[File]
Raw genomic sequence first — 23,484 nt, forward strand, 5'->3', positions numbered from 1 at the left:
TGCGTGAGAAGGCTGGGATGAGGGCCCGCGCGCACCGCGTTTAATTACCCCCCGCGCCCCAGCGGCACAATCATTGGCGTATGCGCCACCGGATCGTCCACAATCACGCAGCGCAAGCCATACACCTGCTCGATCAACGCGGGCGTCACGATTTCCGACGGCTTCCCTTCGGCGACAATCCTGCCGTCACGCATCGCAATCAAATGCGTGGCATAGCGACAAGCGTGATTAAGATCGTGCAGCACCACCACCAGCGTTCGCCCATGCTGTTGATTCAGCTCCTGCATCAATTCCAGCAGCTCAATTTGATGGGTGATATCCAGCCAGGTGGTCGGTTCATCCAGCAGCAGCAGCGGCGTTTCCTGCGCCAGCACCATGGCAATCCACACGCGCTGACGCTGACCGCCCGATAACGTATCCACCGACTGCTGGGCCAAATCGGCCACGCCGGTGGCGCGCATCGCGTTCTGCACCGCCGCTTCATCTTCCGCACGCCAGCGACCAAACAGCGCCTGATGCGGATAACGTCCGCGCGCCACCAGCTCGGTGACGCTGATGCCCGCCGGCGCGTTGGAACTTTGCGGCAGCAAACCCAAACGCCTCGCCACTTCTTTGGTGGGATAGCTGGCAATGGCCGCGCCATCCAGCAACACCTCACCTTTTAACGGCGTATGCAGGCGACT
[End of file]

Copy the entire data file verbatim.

Raw genomic sequence first — 23,484 nt, forward strand, 5'->3', positions numbered from 1 at the left:
TGCGTGAGAAGGCTGGGATGAGGGCCCGCGCGCACCGCGTTTAATTACCCCCCGCGCCCCAGCGGCACAATCATTGGCGTATGCGCCACCGGATCGTCCACAATCACGCAGCGCAAGCCATACACCTGCTCGATCAACGCGGGCGTCACGATTTCCGACGGCTTCCCTTCGGCGACAATCCTGCCGTCACGCATCGCAATCAAATGCGTGGCATAGCGACAAGCGTGATTAAGATCGTGCAGCACCACCACCAGCGTTCGCCCATGCTGTTGATTCAGCTCCTGCATCAATTCCAGCAGCTCAATTTGATGGGTGATATCCAGCCAGGTGGTCGGTTCATCCAGCAGCAGCAGCGGCGTTTCCTGCGCCAGCACCATGGCAATCCACACGCGCTGACGCTGACCGCCCGATAACGTATCCACCGACTGCTGGGCCAAATCGGCCACGCCGGTGGCGCGCATCGCGTTCTGCACCGCCGCTTCATCTTCCGCACGCCAGCGACCAAACAGCGCCTGATGCGGATAACGTCCGCGCGCCACCAGCTCGGTGACGCTGATGCCCGCCGGCGCGTTGGAACTTTGCGGCAGCAAACCCAAACGCCTCGCCACTTCTTTGGTGGGATAGCTGGCAATGGCCGCGCCATCCAGCAACACCTCACCTTTTAACGGCGTATGCAGGCGACT